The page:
- A new report from the Jack Kent Cooke Foundation finds states continue to fall short in efforts to close excellence gaps between high-achieving students from low-income households and those from higher grossing households.
- According to the report, 13 states received a B- in promoting academic excellence and learning opportunities for high achieving students, but policies in all states established to increase parity for low-income students received a C+ or below.
- The lack of effort behind these policies, report authors say, puts poor students at an academic disadvantage in their college selection and access potential.
Increased access for low-income students is a topic that intersects higher education, politics and industry. If poor students aren't well educated, the impact on workforce development, local and state economies and political outcomes can be stinging and generational.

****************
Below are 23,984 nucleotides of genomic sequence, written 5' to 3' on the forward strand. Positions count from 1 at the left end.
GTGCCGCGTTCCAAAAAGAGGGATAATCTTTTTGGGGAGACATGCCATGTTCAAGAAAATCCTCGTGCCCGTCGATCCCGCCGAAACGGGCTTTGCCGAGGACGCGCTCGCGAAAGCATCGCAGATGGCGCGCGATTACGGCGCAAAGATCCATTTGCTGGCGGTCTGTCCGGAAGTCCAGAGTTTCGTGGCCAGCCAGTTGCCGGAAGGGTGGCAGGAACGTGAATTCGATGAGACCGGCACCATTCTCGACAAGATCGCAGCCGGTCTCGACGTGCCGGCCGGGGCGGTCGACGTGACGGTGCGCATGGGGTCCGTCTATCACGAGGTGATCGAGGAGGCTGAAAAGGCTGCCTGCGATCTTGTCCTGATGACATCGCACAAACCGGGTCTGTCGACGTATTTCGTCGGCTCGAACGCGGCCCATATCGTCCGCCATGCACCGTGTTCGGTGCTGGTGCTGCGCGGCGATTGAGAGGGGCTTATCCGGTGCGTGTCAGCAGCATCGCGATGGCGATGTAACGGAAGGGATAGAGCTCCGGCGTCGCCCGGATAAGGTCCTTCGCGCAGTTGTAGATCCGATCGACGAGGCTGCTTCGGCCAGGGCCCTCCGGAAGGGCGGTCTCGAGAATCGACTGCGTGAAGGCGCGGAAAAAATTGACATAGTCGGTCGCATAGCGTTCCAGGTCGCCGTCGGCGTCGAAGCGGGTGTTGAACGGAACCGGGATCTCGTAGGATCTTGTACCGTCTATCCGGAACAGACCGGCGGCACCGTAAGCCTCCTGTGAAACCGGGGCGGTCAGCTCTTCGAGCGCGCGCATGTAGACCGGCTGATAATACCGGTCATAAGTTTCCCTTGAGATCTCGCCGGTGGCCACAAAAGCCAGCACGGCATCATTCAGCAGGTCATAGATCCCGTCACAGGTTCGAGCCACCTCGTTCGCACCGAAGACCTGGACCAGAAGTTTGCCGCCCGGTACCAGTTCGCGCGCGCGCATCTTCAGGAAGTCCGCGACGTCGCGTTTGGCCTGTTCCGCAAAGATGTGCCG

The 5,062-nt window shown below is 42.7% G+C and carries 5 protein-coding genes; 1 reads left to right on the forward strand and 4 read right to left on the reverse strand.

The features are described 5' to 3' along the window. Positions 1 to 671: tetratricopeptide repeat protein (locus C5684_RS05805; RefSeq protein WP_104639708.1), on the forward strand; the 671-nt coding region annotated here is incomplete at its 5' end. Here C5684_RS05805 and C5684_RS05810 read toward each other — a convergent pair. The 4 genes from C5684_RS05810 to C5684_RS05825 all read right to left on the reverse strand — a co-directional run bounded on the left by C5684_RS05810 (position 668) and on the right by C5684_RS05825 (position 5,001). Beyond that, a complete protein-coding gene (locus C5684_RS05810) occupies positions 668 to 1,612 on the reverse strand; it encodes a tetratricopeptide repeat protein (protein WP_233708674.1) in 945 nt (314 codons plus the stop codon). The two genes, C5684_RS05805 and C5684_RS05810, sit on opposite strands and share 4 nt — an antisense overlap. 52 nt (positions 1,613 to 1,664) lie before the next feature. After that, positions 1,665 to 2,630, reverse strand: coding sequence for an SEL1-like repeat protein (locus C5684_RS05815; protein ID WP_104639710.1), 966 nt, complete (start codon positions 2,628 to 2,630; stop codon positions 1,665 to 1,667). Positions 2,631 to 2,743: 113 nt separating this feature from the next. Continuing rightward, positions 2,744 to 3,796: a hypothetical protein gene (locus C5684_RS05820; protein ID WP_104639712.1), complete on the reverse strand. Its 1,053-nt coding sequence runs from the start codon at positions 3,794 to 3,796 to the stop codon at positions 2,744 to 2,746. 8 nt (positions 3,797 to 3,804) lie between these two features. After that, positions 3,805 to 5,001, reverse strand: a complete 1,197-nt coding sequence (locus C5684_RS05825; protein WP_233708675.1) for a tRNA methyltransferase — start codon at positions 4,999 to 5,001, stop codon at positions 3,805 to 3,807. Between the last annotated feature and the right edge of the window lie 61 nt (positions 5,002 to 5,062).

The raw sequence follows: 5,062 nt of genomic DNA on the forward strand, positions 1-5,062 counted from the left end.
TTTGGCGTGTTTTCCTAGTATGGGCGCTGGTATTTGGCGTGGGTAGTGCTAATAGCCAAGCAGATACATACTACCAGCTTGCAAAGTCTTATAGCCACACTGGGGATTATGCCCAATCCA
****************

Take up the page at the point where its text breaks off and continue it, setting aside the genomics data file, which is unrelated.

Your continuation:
Colleges and universities have tried to change the trends by becoming active in establishing lab schools and creating articulation agreements with community colleges, which are doing more to attract low-income students. State governments have taken notice, and some, including New York, West Virginia, Oregon and Nevada, have established free tuition models to encourage technical and community college training. Other states are considering such initiatives.
For four-year institutions, one solution is to strengthen workforce pipeline agreements with companies and primary schools so that student can begin career exposure and training early in their academic careers. This may be a way to distinguish high-caliber students from those who struggle, and may help certain industries to inspire and train students for fitting careers which match their aptitude and interest.